Exoneration from liability was thus to be subject to the exclusion of occurrence of facts arising from unlawful conduct on the part of the carrier or the persons whose conduct the carrier is answerable for, except for the case where damage was solely due to the negligence or other wrongful act or omission of a third party. This provision, approved after intense disagreements during the negotiations stage, is a very clear demonstration of the international legislature’s desire to definitively overcome the concept of limitation of debt for damages to passengers.
It is worth noting that the scope of the Montreal Convention , as indeed that of the Warsaw Convention before it, exclusively applies to international air transport , as defined in Article 1(2), according to which air transport must have at least one stopover in a foreign State to be considered international, even if it is not originally planned. It will not be enough, then, for a journey to be considered international merely because the flight is over a foreign State if the aforementioned main condition is not met.
Despite the Convention’s strongly innovative element, the limit to its application has made for a sometimes complicated coexistence between national and international provisions, thus resulting in an increased burden of obligations on the passengers/users.
Due to the unlikelihood of there being an effective revision of the system of the Convention, the Community decided to adopt a regulation on air carrier liability in the event of accidents causing harm to passengers . This resulted in Council Regulation (EC) No 2027/97 of 9 October 1997.7 The Regulation lays down a series of rules integrating the Warsaw Convention or the different laws applicable to passenger air transport not falling within the definitions of ‘international air transport’.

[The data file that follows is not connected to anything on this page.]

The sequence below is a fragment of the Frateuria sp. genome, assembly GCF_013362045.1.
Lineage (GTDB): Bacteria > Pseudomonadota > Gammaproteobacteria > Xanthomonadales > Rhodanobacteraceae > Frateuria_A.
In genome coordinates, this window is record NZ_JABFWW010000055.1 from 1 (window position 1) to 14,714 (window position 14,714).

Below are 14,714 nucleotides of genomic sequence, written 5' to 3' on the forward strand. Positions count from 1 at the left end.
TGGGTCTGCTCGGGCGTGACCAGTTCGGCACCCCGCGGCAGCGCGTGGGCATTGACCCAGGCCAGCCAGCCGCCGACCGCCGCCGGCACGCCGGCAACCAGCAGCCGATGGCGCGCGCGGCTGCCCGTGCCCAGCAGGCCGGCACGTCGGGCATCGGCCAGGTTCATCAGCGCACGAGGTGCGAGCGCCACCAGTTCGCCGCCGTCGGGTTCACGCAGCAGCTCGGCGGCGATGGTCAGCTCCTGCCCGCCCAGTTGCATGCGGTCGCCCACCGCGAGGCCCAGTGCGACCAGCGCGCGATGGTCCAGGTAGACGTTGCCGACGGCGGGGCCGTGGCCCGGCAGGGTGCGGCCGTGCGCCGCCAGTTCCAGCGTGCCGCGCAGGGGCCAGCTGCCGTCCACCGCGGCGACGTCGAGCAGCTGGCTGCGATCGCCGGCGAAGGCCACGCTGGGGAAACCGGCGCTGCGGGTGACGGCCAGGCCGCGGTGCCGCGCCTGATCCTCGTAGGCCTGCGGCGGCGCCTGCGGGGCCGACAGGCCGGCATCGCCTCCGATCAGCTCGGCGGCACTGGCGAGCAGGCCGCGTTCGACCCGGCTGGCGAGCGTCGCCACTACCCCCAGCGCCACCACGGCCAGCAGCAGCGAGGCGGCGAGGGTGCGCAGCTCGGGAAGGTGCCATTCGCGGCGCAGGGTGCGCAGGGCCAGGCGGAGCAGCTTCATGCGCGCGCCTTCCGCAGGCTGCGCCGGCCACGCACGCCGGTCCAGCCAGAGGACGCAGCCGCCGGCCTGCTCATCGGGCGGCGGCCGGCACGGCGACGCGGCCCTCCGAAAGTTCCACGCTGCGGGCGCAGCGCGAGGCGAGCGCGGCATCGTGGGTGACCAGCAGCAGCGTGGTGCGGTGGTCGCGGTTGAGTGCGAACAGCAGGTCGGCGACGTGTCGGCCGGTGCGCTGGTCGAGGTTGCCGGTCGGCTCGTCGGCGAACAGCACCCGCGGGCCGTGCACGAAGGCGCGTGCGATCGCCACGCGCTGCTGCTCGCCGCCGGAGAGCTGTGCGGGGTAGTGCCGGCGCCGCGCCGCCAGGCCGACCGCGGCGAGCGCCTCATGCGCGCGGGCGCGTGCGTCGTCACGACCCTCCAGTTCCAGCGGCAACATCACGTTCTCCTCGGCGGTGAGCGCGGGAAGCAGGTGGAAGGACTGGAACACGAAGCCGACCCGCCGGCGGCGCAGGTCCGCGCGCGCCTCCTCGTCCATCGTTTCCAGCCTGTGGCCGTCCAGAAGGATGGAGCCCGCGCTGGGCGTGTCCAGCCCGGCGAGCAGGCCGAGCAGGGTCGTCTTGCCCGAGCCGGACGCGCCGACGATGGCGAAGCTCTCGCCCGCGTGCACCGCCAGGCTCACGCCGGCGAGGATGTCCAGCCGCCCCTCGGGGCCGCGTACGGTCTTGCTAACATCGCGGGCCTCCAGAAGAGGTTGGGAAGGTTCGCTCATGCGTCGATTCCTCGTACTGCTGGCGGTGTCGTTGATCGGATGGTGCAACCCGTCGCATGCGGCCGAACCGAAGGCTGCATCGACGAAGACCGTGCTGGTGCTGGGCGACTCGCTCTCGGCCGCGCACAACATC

Fundamentally, the large number of provisions and their fragmented nature arising from their consensual origin drove the EU legislature to consider the creation of one single body of rules, applicable to all air carriers operating within the EU.
Moreover, in the internal civil aviation market , a distinction between national and international transport had become totally anachronistic, and the need to have the same level and type of liability laws within the EC was strongly felt.
To this end the European Community concluded the Montreal Convention on 5 April 20018 by Council Decision 2001/539/EC,9 depositing its instrument of ratification of the Convention, together with the instruments of all Member States.
These considerations brought about the amendment of Regulation (EC) No 2027/97 on 13 May 2002, via Regulation (EC) No 889/2002 ,10 which entered into force on 28 June 2004, the same day the Montreal Convention did in the European Union.